gave me the right mean:-(.

Please help.

try:

total += data[height * j + i];

I think that's the right one to use.
Also, I think that by default, the opencv OpenImage function will make the images into a color image (even if it was originally a grayscale image). So, if it is the default format, then you need to jump by 3 bytes (BGR) to jump from one pixel to the next. So this would be more appropriate:

total += data[3 * (height * j + i)]; //the 3 takes this 3 bytes stride into account.

I tried that thanks. But it still gives me the wrong mean. The mean I got is 116.924 compared to the right one of 116.9404. Thanks.

>>The mean I got is 116.924 compared to the right one of 116.9404.
Well, that's not a very big difference. That's just accumulation of round-off error. It is not because your algorithm is wrong, but because it could be better. Basically, it comes from the fact that as you are adding and adding to total, it grows to a very large number. So, since the number of decimals that can be represented by a "double" is limited to about 16-20 significant digits, when "total" is very large, adding relatively small numbers to it no longer adds the correct amount because it is lost at the fringe of the precision of the variable (i.e. it gets heavily rounded-off).

One way to fix this is to use a recursive averaging formula instead. In other words, instead of accumulating all the pixel values in total and then dividing by the total number of pixels, you update an average value that is always roughly around the value of the pixel values. Here is how you could calculate the mean recursively, for a hypothetical vector v:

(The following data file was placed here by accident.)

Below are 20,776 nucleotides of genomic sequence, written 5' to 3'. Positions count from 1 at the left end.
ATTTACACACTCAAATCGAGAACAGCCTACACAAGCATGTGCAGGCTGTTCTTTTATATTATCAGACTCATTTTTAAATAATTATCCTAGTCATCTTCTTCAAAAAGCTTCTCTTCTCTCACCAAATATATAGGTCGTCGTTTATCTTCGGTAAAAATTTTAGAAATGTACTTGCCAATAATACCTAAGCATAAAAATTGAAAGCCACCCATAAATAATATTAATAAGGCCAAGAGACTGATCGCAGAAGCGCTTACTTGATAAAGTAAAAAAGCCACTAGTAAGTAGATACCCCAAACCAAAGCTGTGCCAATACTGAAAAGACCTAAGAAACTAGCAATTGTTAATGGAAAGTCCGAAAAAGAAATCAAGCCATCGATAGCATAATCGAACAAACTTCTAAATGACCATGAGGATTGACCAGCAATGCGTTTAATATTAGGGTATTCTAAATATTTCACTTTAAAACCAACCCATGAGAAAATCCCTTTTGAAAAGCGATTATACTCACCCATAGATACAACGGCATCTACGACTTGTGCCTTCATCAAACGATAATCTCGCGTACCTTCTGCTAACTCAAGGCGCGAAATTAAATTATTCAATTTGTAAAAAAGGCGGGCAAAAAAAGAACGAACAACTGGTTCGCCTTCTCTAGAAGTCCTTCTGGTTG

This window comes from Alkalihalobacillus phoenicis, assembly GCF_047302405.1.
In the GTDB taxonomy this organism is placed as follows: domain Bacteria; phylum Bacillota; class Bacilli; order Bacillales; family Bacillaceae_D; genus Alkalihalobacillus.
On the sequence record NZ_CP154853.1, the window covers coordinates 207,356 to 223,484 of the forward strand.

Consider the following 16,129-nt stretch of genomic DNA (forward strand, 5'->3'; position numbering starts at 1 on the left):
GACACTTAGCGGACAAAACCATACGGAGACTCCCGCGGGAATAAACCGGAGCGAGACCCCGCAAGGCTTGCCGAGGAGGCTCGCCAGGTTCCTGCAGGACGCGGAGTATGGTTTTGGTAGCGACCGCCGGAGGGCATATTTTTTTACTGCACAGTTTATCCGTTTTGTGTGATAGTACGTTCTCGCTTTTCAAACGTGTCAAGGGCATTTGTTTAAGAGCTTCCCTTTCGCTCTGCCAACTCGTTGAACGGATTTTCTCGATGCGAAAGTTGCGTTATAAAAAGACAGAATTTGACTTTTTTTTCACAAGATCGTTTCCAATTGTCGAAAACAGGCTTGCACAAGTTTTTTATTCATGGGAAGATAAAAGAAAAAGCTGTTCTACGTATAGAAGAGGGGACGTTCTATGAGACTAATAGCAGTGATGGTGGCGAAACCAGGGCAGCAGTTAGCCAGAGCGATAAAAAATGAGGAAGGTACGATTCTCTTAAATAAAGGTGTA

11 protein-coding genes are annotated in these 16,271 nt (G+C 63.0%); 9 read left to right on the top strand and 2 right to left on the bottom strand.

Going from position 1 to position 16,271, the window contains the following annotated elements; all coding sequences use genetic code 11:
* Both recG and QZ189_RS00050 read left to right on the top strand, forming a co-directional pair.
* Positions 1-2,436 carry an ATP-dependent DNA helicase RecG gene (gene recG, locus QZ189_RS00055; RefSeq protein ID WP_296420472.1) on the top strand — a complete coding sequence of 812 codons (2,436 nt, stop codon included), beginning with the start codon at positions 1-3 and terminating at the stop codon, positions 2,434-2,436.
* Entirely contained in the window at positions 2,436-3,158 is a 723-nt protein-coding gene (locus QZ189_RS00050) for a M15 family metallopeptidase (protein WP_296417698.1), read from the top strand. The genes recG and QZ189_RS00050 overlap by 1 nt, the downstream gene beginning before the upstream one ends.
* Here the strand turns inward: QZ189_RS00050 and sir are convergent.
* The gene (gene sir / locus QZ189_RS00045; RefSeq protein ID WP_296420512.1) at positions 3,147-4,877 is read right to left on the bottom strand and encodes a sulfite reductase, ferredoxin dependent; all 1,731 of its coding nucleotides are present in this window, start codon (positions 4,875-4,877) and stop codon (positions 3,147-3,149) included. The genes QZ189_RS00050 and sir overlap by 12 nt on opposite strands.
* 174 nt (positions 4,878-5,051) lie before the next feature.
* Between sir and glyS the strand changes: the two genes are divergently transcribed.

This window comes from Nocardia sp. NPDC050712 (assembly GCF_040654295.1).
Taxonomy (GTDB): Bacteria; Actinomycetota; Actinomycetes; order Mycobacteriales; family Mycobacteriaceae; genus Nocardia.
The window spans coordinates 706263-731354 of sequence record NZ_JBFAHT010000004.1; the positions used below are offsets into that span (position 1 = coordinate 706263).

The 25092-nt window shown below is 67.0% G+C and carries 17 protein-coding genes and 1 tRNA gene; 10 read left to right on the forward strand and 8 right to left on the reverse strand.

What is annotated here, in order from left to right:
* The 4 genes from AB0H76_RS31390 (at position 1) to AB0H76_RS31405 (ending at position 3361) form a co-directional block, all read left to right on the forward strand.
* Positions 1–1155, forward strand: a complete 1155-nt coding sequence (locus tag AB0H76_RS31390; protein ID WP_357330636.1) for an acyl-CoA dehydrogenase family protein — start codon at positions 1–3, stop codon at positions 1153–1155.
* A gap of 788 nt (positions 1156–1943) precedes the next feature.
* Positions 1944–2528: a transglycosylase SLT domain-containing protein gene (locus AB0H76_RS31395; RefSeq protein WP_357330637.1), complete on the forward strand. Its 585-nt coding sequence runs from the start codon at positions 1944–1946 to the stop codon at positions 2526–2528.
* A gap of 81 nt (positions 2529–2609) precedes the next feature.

double average = 0;
int number_of_samples = 0;
for(int i=0; i<v.size(); ++i) {
  number_of_samples++;
  average = (average * (number_of_samples - 1) + v[i]) / number_of_samples;
};

Basically, you always take a weighted average of the previous average and the current pixel value. I guess the above formula is self-explanatory, and clearly yields the average at the end. Similarly, you can do it for the standard deviation. The advantage is that the variable "average" will always keep a value that is roughly in the same order of magnitude as the elements that are being averaged. That should improve the resulting accuracy.

Thank you so much for all your help. One last question. How would I obtain each pixel value? (I'm not exactly sure how to code that). Given the image, I could obtain the height and width using

height = image->height; 
width = image->width;

So in terms of Lines 3 and 5, I will need to obtain the total pixel size (v.size()) and each pixel value ([v(i)]) . I think to obtain the pixel size, I can just multiply the height by the width. But to get each pixel value, is a bit of a challenge.

It is actually very important for me to be able to get each pixel value of the image, because I would like to calculate the median, minimum and maximum value after I've successfully obtained the mean and standard deviation.

Thanks.

Edited 5 Years Ago by dolly_olaide: n/a

Oh. Maybe that was the problem. I was using color images. But I will convert it to greyscale and look at the link. Thanks.

Thank you all for all your help. It works now. I converted it to a greyscale image and it gives the correct mean. Thank you all (especially mike)!!:)